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Cash Incentives Fail to Improve Care for Complex Patients

Paying primary care physicians a $315 per-complex-patient annual fee did not improve care, decrease hospitalizations, or save costs in British Columbia, according to a study in the  Canadian Medical Association Journal.

Researchers came to their findings after comparing data for 155,754 patients who qualified for the Complex Care Initiative incentive fee code for having 2 or more chronic conditions, such as heart disease, diabetes, and kidney disease. The study looked at patients’ primary care contacts, hospitalizations, and costs, among other factors, for the 2 years before and 2 years after the initiative’s launch in 2007. Nearly 64% of eligible patients had at least 1 incentive payment billed.

“After accounting for secular trends, we found that British Columbia’s complex care incentive payments had no overall impact on the number of primary care contacts or continuity of care, nor did they reduce hospital admissions or total costs,” researchers wrote. “These findings contradict earlier claims of improved continuity and cost savings based on cross-sectional comparisons, but are generally consistent with previous research that has found limited impact of incentives within primary care.”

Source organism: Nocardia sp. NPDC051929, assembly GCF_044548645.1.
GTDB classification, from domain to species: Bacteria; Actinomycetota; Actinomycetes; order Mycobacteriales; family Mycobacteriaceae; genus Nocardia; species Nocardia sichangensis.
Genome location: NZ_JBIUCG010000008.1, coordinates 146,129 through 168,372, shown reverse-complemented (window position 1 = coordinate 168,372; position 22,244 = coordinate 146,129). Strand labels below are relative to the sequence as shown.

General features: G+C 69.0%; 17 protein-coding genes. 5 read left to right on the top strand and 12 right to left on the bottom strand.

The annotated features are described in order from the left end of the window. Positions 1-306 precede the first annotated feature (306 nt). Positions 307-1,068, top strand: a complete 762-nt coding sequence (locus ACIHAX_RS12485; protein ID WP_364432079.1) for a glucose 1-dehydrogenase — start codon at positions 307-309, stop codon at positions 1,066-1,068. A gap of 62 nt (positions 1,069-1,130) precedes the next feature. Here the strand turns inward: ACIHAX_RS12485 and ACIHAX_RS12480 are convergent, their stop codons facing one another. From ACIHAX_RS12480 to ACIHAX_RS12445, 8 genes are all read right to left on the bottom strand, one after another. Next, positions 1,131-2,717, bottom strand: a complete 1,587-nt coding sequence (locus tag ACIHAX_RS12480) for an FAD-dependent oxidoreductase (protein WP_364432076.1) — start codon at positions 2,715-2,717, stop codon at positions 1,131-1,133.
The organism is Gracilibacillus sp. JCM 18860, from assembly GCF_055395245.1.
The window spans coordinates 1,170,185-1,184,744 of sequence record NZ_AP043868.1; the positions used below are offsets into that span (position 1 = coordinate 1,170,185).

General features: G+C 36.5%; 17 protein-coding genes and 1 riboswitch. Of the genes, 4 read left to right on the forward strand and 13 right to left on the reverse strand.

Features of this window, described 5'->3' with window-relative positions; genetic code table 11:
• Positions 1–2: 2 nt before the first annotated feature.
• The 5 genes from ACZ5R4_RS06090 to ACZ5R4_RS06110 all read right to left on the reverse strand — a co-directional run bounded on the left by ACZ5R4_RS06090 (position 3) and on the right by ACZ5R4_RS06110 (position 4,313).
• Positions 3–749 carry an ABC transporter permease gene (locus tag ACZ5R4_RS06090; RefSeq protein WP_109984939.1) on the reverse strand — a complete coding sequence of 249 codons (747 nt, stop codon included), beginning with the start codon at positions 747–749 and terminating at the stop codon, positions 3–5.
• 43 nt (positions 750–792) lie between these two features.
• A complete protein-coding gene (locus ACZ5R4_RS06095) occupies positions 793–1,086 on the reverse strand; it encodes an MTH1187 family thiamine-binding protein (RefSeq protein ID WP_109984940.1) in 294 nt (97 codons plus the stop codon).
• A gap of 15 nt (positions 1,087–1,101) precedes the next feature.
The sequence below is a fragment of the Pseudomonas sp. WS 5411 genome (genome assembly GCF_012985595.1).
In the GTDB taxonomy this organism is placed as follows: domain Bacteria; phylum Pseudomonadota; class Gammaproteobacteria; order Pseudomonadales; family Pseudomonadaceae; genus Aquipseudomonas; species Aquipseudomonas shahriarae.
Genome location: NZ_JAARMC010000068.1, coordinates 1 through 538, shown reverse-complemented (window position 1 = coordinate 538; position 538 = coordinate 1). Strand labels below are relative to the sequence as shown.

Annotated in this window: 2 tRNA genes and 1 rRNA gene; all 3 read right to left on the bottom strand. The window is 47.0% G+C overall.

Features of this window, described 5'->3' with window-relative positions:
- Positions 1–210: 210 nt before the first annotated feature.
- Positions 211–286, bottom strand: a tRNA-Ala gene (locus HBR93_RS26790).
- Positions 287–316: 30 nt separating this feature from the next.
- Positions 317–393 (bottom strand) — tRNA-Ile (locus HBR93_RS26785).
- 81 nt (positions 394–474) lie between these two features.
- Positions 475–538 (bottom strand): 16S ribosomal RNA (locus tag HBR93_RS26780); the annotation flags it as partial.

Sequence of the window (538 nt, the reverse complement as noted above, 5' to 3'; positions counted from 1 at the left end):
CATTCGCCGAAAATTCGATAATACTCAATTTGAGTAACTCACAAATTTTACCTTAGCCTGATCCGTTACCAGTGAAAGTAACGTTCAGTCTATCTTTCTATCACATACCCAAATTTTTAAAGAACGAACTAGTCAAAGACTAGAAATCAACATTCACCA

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The findings, however, do not necessarily translate to evidence of the incentive pay program’s failure, according to a commentary also published on the journal’s website. 

“Post-hoc evaluations of policy,” wrote Tara Kiran, MD, MSc, of the department of family and community Medicine, St Michael’s Hospital, University of Toronto, “are always tricky because the objectives of policy-makers are often unclear, the most relevant clinical data are usually unavailable, and it is impossible to cleanly disentangle the effect of the policy from other factors influencing outcomes.” 

The study leaves several important questions unanswered, she continued, including whether the incentive fee changed the management approach of primary care physicians, how physicians who received the fee implemented care plan recommendations, whether even the ideal implementation of care plans would reduce hospitalizations, and exactly what the government aimed to achieve through the program.

“Maybe they were trying to get physicians to accept more patients with complex illness, or address relative pay differences between family physicians and specialists,” Dr Kiran observed. “If the latter was the goal, then the policy was likely a success.”—Jolynn Tumolo

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